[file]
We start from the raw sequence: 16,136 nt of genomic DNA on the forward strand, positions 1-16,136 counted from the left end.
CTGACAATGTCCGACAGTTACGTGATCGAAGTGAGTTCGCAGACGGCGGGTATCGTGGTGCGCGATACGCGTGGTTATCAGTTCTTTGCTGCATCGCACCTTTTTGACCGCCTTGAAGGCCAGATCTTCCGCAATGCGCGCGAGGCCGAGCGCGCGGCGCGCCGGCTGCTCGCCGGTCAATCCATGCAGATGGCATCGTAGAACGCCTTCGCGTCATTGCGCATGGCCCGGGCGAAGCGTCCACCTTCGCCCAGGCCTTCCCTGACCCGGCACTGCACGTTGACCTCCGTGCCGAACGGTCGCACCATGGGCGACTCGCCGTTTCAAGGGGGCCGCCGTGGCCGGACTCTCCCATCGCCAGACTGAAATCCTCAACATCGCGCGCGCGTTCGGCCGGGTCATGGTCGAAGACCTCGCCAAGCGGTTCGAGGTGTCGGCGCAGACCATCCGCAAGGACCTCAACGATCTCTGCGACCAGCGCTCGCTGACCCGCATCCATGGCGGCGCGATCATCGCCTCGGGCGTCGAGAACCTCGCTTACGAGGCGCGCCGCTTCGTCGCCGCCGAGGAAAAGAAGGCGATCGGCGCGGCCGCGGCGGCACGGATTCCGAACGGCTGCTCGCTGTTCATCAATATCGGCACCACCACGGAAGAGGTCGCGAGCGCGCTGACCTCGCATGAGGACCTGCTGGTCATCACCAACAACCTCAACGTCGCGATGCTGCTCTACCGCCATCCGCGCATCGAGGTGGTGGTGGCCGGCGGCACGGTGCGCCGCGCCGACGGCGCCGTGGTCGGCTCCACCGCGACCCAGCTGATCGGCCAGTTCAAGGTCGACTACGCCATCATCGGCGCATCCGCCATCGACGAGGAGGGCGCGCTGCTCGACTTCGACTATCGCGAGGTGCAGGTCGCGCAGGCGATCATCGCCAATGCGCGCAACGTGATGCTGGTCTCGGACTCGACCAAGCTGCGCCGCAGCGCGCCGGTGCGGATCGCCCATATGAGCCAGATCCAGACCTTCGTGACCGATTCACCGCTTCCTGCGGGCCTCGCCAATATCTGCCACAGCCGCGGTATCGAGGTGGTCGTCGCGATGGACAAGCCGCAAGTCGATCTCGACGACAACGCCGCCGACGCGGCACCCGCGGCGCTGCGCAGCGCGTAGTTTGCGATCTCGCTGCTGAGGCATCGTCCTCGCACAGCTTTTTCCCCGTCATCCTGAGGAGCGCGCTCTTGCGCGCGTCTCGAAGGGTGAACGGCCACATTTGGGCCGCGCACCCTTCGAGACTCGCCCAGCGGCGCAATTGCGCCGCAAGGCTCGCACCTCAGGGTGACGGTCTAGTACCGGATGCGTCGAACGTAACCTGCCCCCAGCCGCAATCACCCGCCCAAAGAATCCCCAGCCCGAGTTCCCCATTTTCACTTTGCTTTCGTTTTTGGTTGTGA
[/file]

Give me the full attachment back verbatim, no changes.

We start from the raw sequence: 16,136 nt of genomic DNA on the forward strand, positions 1-16,136 counted from the left end.
CTGACAATGTCCGACAGTTACGTGATCGAAGTGAGTTCGCAGACGGCGGGTATCGTGGTGCGCGATACGCGTGGTTATCAGTTCTTTGCTGCATCGCACCTTTTTGACCGCCTTGAAGGCCAGATCTTCCGCAATGCGCGCGAGGCCGAGCGCGCGGCGCGCCGGCTGCTCGCCGGTCAATCCATGCAGATGGCATCGTAGAACGCCTTCGCGTCATTGCGCATGGCCCGGGCGAAGCGTCCACCTTCGCCCAGGCCTTCCCTGACCCGGCACTGCACGTTGACCTCCGTGCCGAACGGTCGCACCATGGGCGACTCGCCGTTTCAAGGGGGCCGCCGTGGCCGGACTCTCCCATCGCCAGACTGAAATCCTCAACATCGCGCGCGCGTTCGGCCGGGTCATGGTCGAAGACCTCGCCAAGCGGTTCGAGGTGTCGGCGCAGACCATCCGCAAGGACCTCAACGATCTCTGCGACCAGCGCTCGCTGACCCGCATCCATGGCGGCGCGATCATCGCCTCGGGCGTCGAGAACCTCGCTTACGAGGCGCGCCGCTTCGTCGCCGCCGAGGAAAAGAAGGCGATCGGCGCGGCCGCGGCGGCACGGATTCCGAACGGCTGCTCGCTGTTCATCAATATCGGCACCACCACGGAAGAGGTCGCGAGCGCGCTGACCTCGCATGAGGACCTGCTGGTCATCACCAACAACCTCAACGTCGCGATGCTGCTCTACCGCCATCCGCGCATCGAGGTGGTGGTGGCCGGCGGCACGGTGCGCCGCGCCGACGGCGCCGTGGTCGGCTCCACCGCGACCCAGCTGATCGGCCAGTTCAAGGTCGACTACGCCATCATCGGCGCATCCGCCATCGACGAGGAGGGCGCGCTGCTCGACTTCGACTATCGCGAGGTGCAGGTCGCGCAGGCGATCATCGCCAATGCGCGCAACGTGATGCTGGTCTCGGACTCGACCAAGCTGCGCCGCAGCGCGCCGGTGCGGATCGCCCATATGAGCCAGATCCAGACCTTCGTGACCGATTCACCGCTTCCTGCGGGCCTCGCCAATATCTGCCACAGCCGCGGTATCGAGGTGGTCGTCGCGATGGACAAGCCGCAAGTCGATCTCGACGACAACGCCGCCGACGCGGCACCCGCGGCGCTGCGCAGCGCGTAGTTTGCGATCTCGCTGCTGAGGCATCGTCCTCGCACAGCTTTTTCCCCGTCATCCTGAGGAGCGCGCTCTTGCGCGCGTCTCGAAGGGTGAACGGCCACATTTGGGCCGCGCACCCTTCGAGACTCGCCCAGCGGCGCAATTGCGCCGCAAGGCTCGCACCTCAGGGTGACGGTCTAGTACCGGATGCGTCGAACGTAACCTGCCCCCAGCCGCAATCACCCGCCCAAAGAATCCCCAGCCCGAGTTCCCCATTTTCACTTTGCTTTCGTTTTTGGTTGTGA